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Fruits. 120,000 won for a fruit basket. Well, the Isetan fruit baskets weren’t any cheaper in Tokyo but fruits generally (good tasting, non imported and juicy) a lot more accessible in Japan.

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Maybe a comparison isn’t fair. It just seems that South Korea is aiming very much in the direction of Japanese standards and we have just arrived from Japan.

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There are things for example that I would miss in Japan. Convenience stores in Korea (no need to go all the way to Lotte), have these fresh juices in their drinks assortment and they are seriously addictive. The variety of berry juices tastes just like a fresh blend of straw- or blueberries and it looks like it is missing all the colour enhancers, too, which is great!

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In the roof top passageway connecting Young Plaza and Lotte Department Store, we found… not sure but it was big. Definitely not over-dimensional breasts with wings or a dysfunctional stuffie face with ears – that would be just too weird.

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There were so many.

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Oh, well. The big things were in fact definitely detached teddy heads.

Huge Teddy Seoul Dasza Traveler

 

Giving Daltonists a hard time. And tourists a good time.

Huge Teddy Seoul Dasza Traveler 2

 

I just love Asia for its import of European baroque kitsch. And talking about breasts…

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The roof was full of surprises. Gardening pants used in new contexts.

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Korean salary man know how to spend their salary.

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Korean women know what they want.

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I think we found the age appropriate restaurant – School Food! A lot of locals were eating at this Korean chain and the menu had a few fish and veggie options. We found it near Young Plaza on Myeondong 7-ga-gil.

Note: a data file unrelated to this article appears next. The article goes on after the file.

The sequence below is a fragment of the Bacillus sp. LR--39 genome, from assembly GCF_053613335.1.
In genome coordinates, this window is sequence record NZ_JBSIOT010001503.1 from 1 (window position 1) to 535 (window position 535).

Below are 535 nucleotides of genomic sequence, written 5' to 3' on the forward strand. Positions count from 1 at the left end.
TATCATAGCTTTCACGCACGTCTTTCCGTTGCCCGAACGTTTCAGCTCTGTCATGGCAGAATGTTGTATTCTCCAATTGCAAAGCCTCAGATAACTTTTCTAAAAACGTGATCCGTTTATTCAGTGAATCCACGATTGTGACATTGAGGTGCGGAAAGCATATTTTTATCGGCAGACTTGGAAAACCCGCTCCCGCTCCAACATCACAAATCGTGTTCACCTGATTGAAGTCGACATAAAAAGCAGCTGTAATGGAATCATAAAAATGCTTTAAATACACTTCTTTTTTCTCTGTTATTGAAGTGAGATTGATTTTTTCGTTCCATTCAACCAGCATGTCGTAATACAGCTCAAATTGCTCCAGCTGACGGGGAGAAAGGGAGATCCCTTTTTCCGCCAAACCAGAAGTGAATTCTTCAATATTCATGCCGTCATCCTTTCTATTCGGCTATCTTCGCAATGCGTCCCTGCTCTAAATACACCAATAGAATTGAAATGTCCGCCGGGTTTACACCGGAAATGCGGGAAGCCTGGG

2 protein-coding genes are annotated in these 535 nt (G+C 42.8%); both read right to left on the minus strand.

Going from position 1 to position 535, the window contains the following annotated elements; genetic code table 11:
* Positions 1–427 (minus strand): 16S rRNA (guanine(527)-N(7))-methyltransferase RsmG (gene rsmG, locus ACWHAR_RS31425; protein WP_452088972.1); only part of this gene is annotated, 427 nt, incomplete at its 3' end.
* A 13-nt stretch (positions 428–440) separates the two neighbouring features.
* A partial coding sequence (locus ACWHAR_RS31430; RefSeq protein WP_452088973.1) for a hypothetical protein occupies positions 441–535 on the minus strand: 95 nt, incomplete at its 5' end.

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When ordering in Korea, you might get more side dishes than main dishes. This time kimchi and soup was served.

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Korean’s do not use forks. You will get chopsticks and spoons. Don’t look so grim!

Dasza Traveler eating with Chopsticks Seoul

 

Ordering can be tricky, unless you know Hangul or staff knows English (unlikely scenarios). Therefore, we usually point to the pics to order. So I pointed to the right soup.

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What I got was noodles swimming in shredded ice cubes, which looked nothing like the meal in the picture. Ordering In Korea is just like in Europe – back to ‘serving suggestion‘ menus.

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Tomek went for gimbap rolls (sorta like Japanese sushi).

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A favourite Korean sauce is mayonnaise which you will get with many main meals. The food was not spectacularly good but okay. And there was no meat in the gimbap! The price though was spectacularly cheap. 14,000 won for two dishes and starters.

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Well, they didn’t lie – it is school food. And a lot better than at any school cafeteria!